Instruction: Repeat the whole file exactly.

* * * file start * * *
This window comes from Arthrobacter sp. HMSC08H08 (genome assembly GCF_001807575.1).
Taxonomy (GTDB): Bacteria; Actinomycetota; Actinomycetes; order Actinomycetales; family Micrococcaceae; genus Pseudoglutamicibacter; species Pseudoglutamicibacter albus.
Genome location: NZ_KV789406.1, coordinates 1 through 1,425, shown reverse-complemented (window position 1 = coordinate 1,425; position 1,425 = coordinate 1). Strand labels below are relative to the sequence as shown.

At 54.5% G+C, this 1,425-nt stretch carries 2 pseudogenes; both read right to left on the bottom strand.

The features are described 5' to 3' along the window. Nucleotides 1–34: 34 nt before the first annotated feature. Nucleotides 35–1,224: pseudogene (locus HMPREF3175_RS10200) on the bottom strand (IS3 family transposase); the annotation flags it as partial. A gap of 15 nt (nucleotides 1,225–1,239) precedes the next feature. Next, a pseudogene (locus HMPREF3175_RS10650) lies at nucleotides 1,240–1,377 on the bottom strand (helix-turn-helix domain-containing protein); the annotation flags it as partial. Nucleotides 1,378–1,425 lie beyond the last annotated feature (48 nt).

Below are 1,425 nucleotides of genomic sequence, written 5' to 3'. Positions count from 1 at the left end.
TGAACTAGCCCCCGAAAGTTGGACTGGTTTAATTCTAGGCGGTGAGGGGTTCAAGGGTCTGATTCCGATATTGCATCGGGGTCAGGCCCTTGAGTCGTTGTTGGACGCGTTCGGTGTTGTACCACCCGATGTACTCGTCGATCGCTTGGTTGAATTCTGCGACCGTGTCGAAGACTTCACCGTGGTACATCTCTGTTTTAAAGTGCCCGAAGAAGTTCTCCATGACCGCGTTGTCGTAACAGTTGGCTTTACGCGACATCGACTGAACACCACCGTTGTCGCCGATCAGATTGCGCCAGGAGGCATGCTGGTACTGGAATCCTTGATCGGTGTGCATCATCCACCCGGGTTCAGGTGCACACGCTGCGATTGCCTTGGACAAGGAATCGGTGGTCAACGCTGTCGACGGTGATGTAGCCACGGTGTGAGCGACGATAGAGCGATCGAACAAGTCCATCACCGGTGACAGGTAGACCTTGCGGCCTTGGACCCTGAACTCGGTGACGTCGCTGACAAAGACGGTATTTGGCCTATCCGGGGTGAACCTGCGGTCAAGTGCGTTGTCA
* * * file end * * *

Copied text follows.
This window comes from Arthrobacter sp. HMSC08H08 (genome assembly GCF_001807575.1).
Taxonomy (GTDB): Bacteria; Actinomycetota; Actinomycetes; order Actinomycetales; family Micrococcaceae; genus Pseudoglutamicibacter; species Pseudoglutamicibacter albus.
Genome location: NZ_KV789406.1, coordinates 1 through 1,425, shown reverse-complemented (window position 1 = coordinate 1,425; position 1,425 = coordinate 1). Strand labels below are relative to the sequence as shown.

At 54.5% G+C, this 1,425-nt stretch carries 2 pseudogenes; both read right to left on the bottom strand.

The features are described 5' to 3' along the window. Nucleotides 1–34: 34 nt before the first annotated feature. Nucleotides 35–1,224: pseudogene (locus HMPREF3175_RS10200) on the bottom strand (IS3 family transposase); the annotation flags it as partial. A gap of 15 nt (nucleotides 1,225–1,239) precedes the next feature. Next, a pseudogene (locus HMPREF3175_RS10650) lies at nucleotides 1,240–1,377 on the bottom strand (helix-turn-helix domain-containing protein); the annotation flags it as partial. Nucleotides 1,378–1,425 lie beyond the last annotated feature (48 nt).

Below are 1,425 nucleotides of genomic sequence, written 5' to 3'. Positions count from 1 at the left end.
TGAACTAGCCCCCGAAAGTTGGACTGGTTTAATTCTAGGCGGTGAGGGGTTCAAGGGTCTGATTCCGATATTGCATCGGGGTCAGGCCCTTGAGTCGTTGTTGGACGCGTTCGGTGTTGTACCACCCGATGTACTCGTCGATCGCTTGGTTGAATTCTGCGACCGTGTCGAAGACTTCACCGTGGTACATCTCTGTTTTAAAGTGCCCGAAGAAGTTCTCCATGACCGCGTTGTCGTAACAGTTGGCTTTACGCGACATCGACTGAACACCACCGTTGTCGCCGATCAGATTGCGCCAGGAGGCATGCTGGTACTGGAATCCTTGATCGGTGTGCATCATCCACCCGGGTTCAGGTGCACACGCTGCGATTGCCTTGGACAAGGAATCGGTGGTCAACGCTGTCGACGGTGATGTAGCCACGGTGTGAGCGACGATAGAGCGATCGAACAAGTCCATCACCGGTGACAGGTAGACCTTGCGGCCTTGGACCCTGAACTCGGTGACGTCGCTGACAAAGACGGTATTTGGCCTATCCGGGGTGAACCTGCGGTCAAGTGCGTTGTCA